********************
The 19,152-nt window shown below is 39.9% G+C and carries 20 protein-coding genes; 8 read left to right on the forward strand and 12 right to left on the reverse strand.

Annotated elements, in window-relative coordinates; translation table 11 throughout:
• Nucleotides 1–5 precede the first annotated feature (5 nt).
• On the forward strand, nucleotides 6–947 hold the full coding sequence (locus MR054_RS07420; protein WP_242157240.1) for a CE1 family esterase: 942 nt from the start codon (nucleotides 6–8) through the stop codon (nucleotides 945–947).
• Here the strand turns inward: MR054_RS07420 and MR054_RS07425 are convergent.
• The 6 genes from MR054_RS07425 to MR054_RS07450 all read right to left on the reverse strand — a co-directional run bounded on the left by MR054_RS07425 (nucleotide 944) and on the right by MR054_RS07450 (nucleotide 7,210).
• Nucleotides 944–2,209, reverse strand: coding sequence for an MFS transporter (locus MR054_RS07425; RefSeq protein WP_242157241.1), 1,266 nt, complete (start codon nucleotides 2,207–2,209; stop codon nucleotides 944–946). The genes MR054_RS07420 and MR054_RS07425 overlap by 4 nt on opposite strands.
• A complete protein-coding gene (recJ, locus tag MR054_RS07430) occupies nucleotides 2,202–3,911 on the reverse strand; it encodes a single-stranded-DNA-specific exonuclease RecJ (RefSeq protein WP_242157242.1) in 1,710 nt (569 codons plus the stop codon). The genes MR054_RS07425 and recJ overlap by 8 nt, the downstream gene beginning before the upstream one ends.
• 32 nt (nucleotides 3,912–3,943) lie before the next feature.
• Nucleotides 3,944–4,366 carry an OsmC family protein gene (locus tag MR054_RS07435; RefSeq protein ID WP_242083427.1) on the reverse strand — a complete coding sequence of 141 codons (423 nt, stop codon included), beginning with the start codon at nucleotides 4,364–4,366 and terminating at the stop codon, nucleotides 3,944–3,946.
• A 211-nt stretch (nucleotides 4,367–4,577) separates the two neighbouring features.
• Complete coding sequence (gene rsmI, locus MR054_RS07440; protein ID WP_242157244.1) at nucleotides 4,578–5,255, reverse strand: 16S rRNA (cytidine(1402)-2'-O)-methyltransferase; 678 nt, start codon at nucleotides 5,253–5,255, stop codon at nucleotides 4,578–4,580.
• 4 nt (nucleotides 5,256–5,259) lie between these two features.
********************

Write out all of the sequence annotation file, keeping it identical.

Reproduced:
The 19,152-nt window shown below is 39.9% G+C and carries 20 protein-coding genes; 8 read left to right on the forward strand and 12 right to left on the reverse strand.

Annotated elements, in window-relative coordinates; translation table 11 throughout:
• Nucleotides 1–5 precede the first annotated feature (5 nt).
• On the forward strand, nucleotides 6–947 hold the full coding sequence (locus MR054_RS07420; protein WP_242157240.1) for a CE1 family esterase: 942 nt from the start codon (nucleotides 6–8) through the stop codon (nucleotides 945–947).
• Here the strand turns inward: MR054_RS07420 and MR054_RS07425 are convergent.
• The 6 genes from MR054_RS07425 to MR054_RS07450 all read right to left on the reverse strand — a co-directional run bounded on the left by MR054_RS07425 (nucleotide 944) and on the right by MR054_RS07450 (nucleotide 7,210).
• Nucleotides 944–2,209, reverse strand: coding sequence for an MFS transporter (locus MR054_RS07425; RefSeq protein WP_242157241.1), 1,266 nt, complete (start codon nucleotides 2,207–2,209; stop codon nucleotides 944–946). The genes MR054_RS07420 and MR054_RS07425 overlap by 4 nt on opposite strands.
• A complete protein-coding gene (recJ, locus tag MR054_RS07430) occupies nucleotides 2,202–3,911 on the reverse strand; it encodes a single-stranded-DNA-specific exonuclease RecJ (RefSeq protein WP_242157242.1) in 1,710 nt (569 codons plus the stop codon). The genes MR054_RS07425 and recJ overlap by 8 nt, the downstream gene beginning before the upstream one ends.
• 32 nt (nucleotides 3,912–3,943) lie before the next feature.
• Nucleotides 3,944–4,366 carry an OsmC family protein gene (locus tag MR054_RS07435; RefSeq protein ID WP_242083427.1) on the reverse strand — a complete coding sequence of 141 codons (423 nt, stop codon included), beginning with the start codon at nucleotides 4,364–4,366 and terminating at the stop codon, nucleotides 3,944–3,946.
• A 211-nt stretch (nucleotides 4,367–4,577) separates the two neighbouring features.
• Complete coding sequence (gene rsmI, locus MR054_RS07440; protein ID WP_242157244.1) at nucleotides 4,578–5,255, reverse strand: 16S rRNA (cytidine(1402)-2'-O)-methyltransferase; 678 nt, start codon at nucleotides 5,253–5,255, stop codon at nucleotides 4,578–4,580.
• 4 nt (nucleotides 5,256–5,259) lie between these two features.